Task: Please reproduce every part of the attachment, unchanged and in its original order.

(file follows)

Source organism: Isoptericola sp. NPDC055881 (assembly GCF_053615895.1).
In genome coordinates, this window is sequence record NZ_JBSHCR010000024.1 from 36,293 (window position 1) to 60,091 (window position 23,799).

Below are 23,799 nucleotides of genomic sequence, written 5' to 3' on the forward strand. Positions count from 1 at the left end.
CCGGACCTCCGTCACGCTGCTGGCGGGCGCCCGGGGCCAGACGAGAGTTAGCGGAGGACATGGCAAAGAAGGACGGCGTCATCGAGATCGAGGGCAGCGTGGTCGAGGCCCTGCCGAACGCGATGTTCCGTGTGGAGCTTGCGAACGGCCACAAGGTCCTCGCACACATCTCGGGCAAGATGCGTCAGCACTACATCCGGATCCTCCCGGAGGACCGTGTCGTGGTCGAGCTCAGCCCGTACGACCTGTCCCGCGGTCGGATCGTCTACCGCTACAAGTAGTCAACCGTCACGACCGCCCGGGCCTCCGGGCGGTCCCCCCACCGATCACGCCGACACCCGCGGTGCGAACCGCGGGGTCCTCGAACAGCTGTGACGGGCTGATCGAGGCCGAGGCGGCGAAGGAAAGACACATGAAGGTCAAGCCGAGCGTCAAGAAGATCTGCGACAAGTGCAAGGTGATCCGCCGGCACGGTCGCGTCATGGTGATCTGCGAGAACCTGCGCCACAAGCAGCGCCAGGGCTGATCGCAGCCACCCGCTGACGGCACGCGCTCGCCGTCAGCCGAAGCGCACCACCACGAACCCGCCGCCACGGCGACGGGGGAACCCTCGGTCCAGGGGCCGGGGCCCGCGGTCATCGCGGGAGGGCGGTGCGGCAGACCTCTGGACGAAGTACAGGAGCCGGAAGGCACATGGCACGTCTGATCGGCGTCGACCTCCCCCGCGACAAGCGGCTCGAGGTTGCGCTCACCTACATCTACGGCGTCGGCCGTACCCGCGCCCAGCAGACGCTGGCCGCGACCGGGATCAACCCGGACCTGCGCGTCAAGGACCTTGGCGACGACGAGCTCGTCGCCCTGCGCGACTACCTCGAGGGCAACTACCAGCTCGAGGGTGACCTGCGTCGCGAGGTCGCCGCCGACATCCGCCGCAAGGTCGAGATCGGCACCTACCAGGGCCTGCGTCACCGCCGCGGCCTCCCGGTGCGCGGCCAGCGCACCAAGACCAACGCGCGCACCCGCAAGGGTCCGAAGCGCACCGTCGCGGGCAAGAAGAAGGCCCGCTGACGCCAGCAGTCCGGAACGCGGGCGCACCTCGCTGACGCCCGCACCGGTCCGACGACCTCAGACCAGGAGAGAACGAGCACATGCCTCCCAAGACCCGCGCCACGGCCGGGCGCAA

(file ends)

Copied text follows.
Source organism: Isoptericola sp. NPDC055881 (assembly GCF_053615895.1).
In genome coordinates, this window is sequence record NZ_JBSHCR010000024.1 from 36,293 (window position 1) to 60,091 (window position 23,799).

Below are 23,799 nucleotides of genomic sequence, written 5' to 3' on the forward strand. Positions count from 1 at the left end.
CCGGACCTCCGTCACGCTGCTGGCGGGCGCCCGGGGCCAGACGAGAGTTAGCGGAGGACATGGCAAAGAAGGACGGCGTCATCGAGATCGAGGGCAGCGTGGTCGAGGCCCTGCCGAACGCGATGTTCCGTGTGGAGCTTGCGAACGGCCACAAGGTCCTCGCACACATCTCGGGCAAGATGCGTCAGCACTACATCCGGATCCTCCCGGAGGACCGTGTCGTGGTCGAGCTCAGCCCGTACGACCTGTCCCGCGGTCGGATCGTCTACCGCTACAAGTAGTCAACCGTCACGACCGCCCGGGCCTCCGGGCGGTCCCCCCACCGATCACGCCGACACCCGCGGTGCGAACCGCGGGGTCCTCGAACAGCTGTGACGGGCTGATCGAGGCCGAGGCGGCGAAGGAAAGACACATGAAGGTCAAGCCGAGCGTCAAGAAGATCTGCGACAAGTGCAAGGTGATCCGCCGGCACGGTCGCGTCATGGTGATCTGCGAGAACCTGCGCCACAAGCAGCGCCAGGGCTGATCGCAGCCACCCGCTGACGGCACGCGCTCGCCGTCAGCCGAAGCGCACCACCACGAACCCGCCGCCACGGCGACGGGGGAACCCTCGGTCCAGGGGCCGGGGCCCGCGGTCATCGCGGGAGGGCGGTGCGGCAGACCTCTGGACGAAGTACAGGAGCCGGAAGGCACATGGCACGTCTGATCGGCGTCGACCTCCCCCGCGACAAGCGGCTCGAGGTTGCGCTCACCTACATCTACGGCGTCGGCCGTACCCGCGCCCAGCAGACGCTGGCCGCGACCGGGATCAACCCGGACCTGCGCGTCAAGGACCTTGGCGACGACGAGCTCGTCGCCCTGCGCGACTACCTCGAGGGCAACTACCAGCTCGAGGGTGACCTGCGTCGCGAGGTCGCCGCCGACATCCGCCGCAAGGTCGAGATCGGCACCTACCAGGGCCTGCGTCACCGCCGCGGCCTCCCGGTGCGCGGCCAGCGCACCAAGACCAACGCGCGCACCCGCAAGGGTCCGAAGCGCACCGTCGCGGGCAAGAAGAAGGCCCGCTGACGCCAGCAGTCCGGAACGCGGGCGCACCTCGCTGACGCCCGCACCGGTCCGACGACCTCAGACCAGGAGAGAACGAGCACATGCCTCCCAAGACCCGCGCCACGGCCGGGCGCAA